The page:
Get wild: Llamas help maintain our trails
After what felt like a rather snowy and cold winter, it finally feels like spring has sprung in Summit County. Much of the snow has melted, and we are starting to see more green everywhere we look; from the grass in our yards to the leaves regrowing on trees. As part of this transition, we see lakes thawing and trails starting to dry out. It’s natural to start thinking about summer activities, which for many of us include hiking and backpacking in our local wilderness areas.
As I start venturing onto our local trails, I notice some of them need work. With such a short summer season in Summit County, the U.S. Forest Service has its work cut out to maintain and improve the hundreds of miles of trail we have in the county in just a few months. This fact reminds me that volunteers are necessary to help with this work. There are many local organizations that provide ways to give back to our trails, and I believe anyone who uses our trails should consider volunteering.
There’s one type of trail work trip that always stands out to me as being a little different than the rest: the overnight llama trips hosted by the Eagle-Summit Wilderness Alliance in conjunction with the Forest Service. Did you know that every summer the Forest Service rents two llamas to help with trail maintenance projects? This summer, the Eagle-Summit Wilderness Alliance is hosting four overnight llama trail work trips — three in the Eagles Nest Wilderness and one in the Flat Tops Wilderness — to help maintain the trails and lakes that are a little more difficult to access and are better serviced by multi-day trips.
You might be wondering why llamas are the animal of choice over horses. Llamas have several characteristics that make them better suited for these trips. One of the most interesting ones is their feet. Their feet are soft and padded and have two toes that make them much more nimble than many other stock animals. This allows llamas to more easily navigate our rocky terrain while also having much less impact than hooves do on the trails. Llamas also don’t need to stop and graze as much as other pack animals do. They require less feed and are highly self-sufficient in grazing once at camp. Additionally, a llama can carry up to 100 pounds each, which is a considerable amount of equipment when you have two llamas on a trip.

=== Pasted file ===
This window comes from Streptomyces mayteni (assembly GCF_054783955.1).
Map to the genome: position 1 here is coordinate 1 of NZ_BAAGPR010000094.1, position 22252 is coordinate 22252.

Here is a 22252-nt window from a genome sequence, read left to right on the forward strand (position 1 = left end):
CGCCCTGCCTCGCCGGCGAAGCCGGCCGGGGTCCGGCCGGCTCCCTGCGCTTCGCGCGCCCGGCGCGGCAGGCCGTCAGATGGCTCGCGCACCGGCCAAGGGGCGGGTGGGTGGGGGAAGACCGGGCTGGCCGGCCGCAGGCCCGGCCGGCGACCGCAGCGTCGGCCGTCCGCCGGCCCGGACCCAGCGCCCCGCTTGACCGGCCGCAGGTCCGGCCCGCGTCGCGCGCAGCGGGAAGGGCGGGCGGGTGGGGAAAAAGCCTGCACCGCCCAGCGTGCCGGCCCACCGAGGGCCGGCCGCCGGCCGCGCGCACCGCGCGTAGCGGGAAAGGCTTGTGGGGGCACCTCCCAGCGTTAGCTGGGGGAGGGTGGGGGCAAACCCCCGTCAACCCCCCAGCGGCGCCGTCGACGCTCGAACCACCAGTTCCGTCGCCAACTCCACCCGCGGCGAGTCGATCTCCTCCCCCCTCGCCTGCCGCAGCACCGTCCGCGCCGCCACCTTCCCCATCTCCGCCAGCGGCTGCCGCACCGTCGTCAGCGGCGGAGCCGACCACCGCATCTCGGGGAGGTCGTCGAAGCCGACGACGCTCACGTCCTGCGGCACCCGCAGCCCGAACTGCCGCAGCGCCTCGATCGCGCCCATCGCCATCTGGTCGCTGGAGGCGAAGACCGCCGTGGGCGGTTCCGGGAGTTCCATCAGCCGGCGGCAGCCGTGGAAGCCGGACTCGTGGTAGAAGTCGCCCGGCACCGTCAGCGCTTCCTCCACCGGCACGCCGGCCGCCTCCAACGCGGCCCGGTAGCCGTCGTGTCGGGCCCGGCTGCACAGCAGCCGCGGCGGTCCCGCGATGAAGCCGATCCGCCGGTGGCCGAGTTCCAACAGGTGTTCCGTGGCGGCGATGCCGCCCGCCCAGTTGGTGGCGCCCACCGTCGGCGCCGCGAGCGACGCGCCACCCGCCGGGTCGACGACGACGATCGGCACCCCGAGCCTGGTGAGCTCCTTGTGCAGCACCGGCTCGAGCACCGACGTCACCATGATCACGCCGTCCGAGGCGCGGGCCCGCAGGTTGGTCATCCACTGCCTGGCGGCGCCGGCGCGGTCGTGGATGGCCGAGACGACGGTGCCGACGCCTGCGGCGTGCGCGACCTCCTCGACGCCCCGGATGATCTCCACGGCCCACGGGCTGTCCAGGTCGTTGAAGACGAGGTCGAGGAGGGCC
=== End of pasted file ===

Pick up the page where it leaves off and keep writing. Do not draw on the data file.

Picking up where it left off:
Going on one of these llama trips isn’t just a great way to help maintain our local trails and wilderness areas, it’s also a great way to get introduced to backpacking and meet like-minded individuals who could make great future hiking partners. By going on a trip like this with the Forest Service, it also alleviates some of the pressure you’d have from going backpacking alone. The Forest Service helps dictate navigation and campsite selection. They may also know where the best and most convenient water sources are. The llamas can even carry a few pieces of your gear, helping to lighten your load.
If you are a trail user and have the ability to give back to our local trails, it’s something we should all consider doing each summer. Perhaps you only have the time or capability to do so through a day work trip, or perhaps this summer you might try something new and sign up for an overnight llama work trip with Eagle-Summit Wilderness Alliance. Whichever you choose, your community and local trails will thank you.
If you are interested in joining a llama overnight work trip this summer, please email firstname.lastname@example.org.
Krista Hughes is a Volunteer Wilderness Ranger, Llama trip organizer and Advocacy Committee Member for the Eagle-Summit Wilderness Alliance.
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